Sep 2011 08

It was a rainy Friday night in Philadelphia. Amid the umbrella toting rabble on South Street, you could make out a select few determined revelers, dressed mostly in black, making their way to the Theater of the Living Arts. August of 2011 saw the industrial juggernauts known as KMFDM rolling across North America, at a nearly nonstop pace of 22 cities in 25 days, in support of the WTF? release. Inside the TLA, DJ Mighty Mike Saga was doing his best to get the evening underway with a mix of dark electro and ‘80s dance tracks.

 

Human Factors Lab took the stage with a mixture of harsh electronics, chunky guitar riffs, and really pissed off male vocals courtesy of the imposing front man Sev3n Factor. Their set was punishing and aggressive, complete with evil clown makeup and an angle-grinder shooting sparks into the crowd. After a few hate-filled songs, some of the members switched off to other instruments. I’d say those guys were pretty damn lucky to get to go on tour with KMFDM; maybe we will see good things from them in the future?

 

Army of the Universe took the stage to a mildly enthused, half full audience who may not have known who they were. But the moment they began playing, everyone took notice and people began to gather near the stage. They had a remarkable sound, a catchy combination of visceral electronic sequences, pounding danceable rhythms, gritty guitar riffs, and live drums from the multi-talented Chris Vrenna (Nine Inch Nails, Marilyn Manson, Tweaker). Front man Lord K radiated glam rock coolness with a vocal performance that alternated between distorted whispers and Bowie-esque dramatic choruses. “LoveDead” and “Hollywood Drama” sounded like sleazy funky electro, while “Mother Ignorance” had an aggressive industrial rock sound. They did a great cover of Bjork’s “Army of Me,” and made a lot of new fans that night.

 

Then, the main event…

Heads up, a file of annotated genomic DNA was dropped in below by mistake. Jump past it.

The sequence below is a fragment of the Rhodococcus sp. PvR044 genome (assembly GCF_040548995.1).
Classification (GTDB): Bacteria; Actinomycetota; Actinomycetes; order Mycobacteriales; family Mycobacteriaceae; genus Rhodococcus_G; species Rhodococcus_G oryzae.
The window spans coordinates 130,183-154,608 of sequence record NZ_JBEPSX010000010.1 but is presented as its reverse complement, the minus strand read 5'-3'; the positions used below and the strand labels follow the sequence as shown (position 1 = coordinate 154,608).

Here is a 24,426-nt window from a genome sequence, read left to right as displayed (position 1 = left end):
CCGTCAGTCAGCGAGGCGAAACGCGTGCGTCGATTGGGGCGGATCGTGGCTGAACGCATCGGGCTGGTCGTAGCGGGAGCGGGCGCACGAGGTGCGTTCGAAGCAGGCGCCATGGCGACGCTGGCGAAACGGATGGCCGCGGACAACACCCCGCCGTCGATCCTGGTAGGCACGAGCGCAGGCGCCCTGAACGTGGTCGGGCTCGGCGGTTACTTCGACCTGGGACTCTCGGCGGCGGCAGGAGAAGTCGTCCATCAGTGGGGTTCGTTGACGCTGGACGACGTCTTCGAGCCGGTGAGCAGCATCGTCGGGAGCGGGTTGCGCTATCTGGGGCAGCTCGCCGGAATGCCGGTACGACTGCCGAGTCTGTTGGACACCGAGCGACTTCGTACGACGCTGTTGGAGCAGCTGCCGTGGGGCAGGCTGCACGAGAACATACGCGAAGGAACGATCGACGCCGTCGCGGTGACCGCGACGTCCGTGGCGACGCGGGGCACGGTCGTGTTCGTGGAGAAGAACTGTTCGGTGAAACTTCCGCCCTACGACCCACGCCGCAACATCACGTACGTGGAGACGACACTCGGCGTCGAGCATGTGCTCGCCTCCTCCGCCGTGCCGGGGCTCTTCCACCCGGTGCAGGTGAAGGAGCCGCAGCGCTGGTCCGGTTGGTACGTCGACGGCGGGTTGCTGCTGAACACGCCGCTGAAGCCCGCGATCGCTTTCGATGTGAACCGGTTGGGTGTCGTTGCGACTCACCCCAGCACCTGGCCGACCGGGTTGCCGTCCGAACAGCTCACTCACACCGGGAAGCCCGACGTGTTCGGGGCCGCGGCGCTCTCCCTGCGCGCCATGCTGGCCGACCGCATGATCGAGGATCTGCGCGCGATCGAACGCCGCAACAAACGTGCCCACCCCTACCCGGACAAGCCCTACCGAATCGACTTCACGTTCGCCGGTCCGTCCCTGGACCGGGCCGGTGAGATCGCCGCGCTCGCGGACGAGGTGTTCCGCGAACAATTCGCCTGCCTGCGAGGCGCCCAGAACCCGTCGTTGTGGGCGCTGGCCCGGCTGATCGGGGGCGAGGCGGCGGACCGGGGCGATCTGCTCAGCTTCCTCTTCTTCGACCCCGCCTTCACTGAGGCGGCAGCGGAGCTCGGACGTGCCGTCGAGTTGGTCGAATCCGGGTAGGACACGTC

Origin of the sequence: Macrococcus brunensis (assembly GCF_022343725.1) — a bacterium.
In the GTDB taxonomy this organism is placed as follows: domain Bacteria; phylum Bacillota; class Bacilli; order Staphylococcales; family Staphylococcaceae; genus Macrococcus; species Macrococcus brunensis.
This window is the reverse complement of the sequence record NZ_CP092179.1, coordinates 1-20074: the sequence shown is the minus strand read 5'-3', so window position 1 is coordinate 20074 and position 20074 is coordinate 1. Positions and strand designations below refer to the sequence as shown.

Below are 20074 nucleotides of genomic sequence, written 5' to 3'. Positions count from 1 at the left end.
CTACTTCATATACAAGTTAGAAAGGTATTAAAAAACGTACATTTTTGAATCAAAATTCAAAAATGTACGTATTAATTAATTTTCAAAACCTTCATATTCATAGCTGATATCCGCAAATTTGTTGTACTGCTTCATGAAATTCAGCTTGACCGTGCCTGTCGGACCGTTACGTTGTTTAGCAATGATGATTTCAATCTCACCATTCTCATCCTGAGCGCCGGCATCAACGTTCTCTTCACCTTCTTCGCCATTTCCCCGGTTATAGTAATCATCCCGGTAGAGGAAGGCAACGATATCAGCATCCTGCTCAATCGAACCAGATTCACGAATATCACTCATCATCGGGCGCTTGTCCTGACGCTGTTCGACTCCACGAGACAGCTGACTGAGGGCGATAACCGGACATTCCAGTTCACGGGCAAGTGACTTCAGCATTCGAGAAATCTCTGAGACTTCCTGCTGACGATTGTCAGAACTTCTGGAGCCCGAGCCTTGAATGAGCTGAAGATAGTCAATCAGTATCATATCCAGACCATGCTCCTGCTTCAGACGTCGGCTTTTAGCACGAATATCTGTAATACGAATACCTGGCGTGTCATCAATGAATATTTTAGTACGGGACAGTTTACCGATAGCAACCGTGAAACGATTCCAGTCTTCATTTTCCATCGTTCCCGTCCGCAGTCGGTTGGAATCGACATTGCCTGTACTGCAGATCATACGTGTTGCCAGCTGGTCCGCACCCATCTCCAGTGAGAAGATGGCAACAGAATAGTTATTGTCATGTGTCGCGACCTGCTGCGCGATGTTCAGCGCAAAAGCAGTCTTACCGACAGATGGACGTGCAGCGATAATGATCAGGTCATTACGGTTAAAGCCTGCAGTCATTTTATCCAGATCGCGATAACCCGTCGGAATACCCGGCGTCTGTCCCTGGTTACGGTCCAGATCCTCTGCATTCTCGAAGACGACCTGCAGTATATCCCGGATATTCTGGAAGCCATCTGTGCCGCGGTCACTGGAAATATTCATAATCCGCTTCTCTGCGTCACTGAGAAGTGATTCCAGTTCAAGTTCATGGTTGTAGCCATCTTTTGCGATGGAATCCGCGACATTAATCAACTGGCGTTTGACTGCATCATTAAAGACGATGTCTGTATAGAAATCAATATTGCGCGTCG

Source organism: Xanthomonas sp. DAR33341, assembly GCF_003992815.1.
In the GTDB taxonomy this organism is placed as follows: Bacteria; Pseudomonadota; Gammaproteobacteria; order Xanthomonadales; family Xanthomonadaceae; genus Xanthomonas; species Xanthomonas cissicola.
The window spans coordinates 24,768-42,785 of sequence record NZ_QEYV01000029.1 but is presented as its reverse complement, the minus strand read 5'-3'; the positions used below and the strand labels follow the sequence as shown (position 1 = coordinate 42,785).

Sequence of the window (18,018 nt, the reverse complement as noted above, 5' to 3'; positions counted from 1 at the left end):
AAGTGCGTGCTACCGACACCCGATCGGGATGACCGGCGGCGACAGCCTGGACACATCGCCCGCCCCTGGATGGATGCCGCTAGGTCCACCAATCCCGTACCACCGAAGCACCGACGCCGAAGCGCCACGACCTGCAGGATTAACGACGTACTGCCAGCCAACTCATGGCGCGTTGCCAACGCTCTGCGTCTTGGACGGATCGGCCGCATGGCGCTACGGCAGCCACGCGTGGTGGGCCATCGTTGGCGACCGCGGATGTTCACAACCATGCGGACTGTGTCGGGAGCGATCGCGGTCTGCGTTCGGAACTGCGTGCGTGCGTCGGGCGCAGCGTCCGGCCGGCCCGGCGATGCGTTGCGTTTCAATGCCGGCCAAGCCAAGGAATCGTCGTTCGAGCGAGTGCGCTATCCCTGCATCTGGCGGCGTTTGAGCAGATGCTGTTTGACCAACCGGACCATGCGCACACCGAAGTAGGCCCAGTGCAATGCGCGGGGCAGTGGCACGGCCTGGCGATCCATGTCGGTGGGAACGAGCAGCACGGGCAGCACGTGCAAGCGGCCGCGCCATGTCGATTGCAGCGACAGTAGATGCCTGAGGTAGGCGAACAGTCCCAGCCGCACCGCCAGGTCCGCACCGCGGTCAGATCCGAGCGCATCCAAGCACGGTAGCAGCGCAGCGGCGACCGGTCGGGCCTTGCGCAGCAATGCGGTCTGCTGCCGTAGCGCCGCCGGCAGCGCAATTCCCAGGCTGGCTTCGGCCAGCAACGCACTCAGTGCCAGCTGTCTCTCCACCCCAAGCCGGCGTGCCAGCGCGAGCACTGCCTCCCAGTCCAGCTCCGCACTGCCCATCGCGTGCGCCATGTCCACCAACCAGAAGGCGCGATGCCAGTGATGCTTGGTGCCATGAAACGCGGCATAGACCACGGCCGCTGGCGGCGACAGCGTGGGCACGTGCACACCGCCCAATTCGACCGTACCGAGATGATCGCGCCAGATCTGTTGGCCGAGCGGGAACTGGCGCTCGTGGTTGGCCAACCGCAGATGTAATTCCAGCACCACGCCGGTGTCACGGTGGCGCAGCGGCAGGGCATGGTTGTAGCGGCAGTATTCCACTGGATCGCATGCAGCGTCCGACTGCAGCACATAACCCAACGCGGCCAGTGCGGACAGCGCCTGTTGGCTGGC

Moments before KMFDM takes the stage, if you are a longtime fan, your mind might wander back… back to when you were a rebellious youth, wearing the KMFDM T-shirts, surrounded by the KMFDM posters on your wall, blasting your eardrums with their angst-filled sounds. Only you and your cool friends knew who they were. Their albums were so secret, you had to wait weeks for it to arrive via mailorder catalogs. They were ahead of the curve and against the mainstream. They also never sold out or got soft, a fact which you are reminded of as the lights begin to flicker, and everyone around you starts screaming in unison.

 

They waste no time, launching into the single “Krank.” The riffs are powerful and choppy as always, with Jules Hodgson and Steve White flanking the stage on both sides. The mastermind of mayhem, Sascha Konietzko in the flesh, paces back and forth barking orders to his troops: “Pick up and rise!” “Krank it to 11!” making a Spinal Tap reference. The affable Andy Selway beats mercilessly away at the drums, a flawless whirlwind of energy. Lucia Cifarelli is bold and beautiful as always, offering up “Amnesia” and “Dystopia” as she sways gracefully across the stage. She casts a spell on the entire crowd and works spectators into a fist-pumping frenzy on “Rebels in Kontrol.” Along with most of the new album, they graciously added some older crowd favorites like “A Drug Against War,” “Bait & Switch,” and even had special guest William Wilson (Legion Within) lend his vocal stylings on the tracks “Spectre.”

 

The “rebels” were indeed in control that night. The enthusiastic crowd begged for more and was treated to an encore of “D.I.Y,” “Day of Light,” and of course “Godlike.” KMFDM most definitely tore the TLA to the ground, giving their fans a night to remember. But it’s all in a day’s work for these musical marauders, who went on to conquer Baltimore the very next night!

 

Lüke Haughwout (Mechanical_Harvest)
Photographs by Mandi Martini (Mandi_Martini)

 

    KMFDM – “KRANK”

    KMFDM – “Rebels in Kontrol”

    KMFDM – “D.I.Y.”

    Army of the Universe – “Mother Ignorance”

    Army of the Universe – “Goodnite”

Video by Lüke Haughwout (Mechanical_Harvest)

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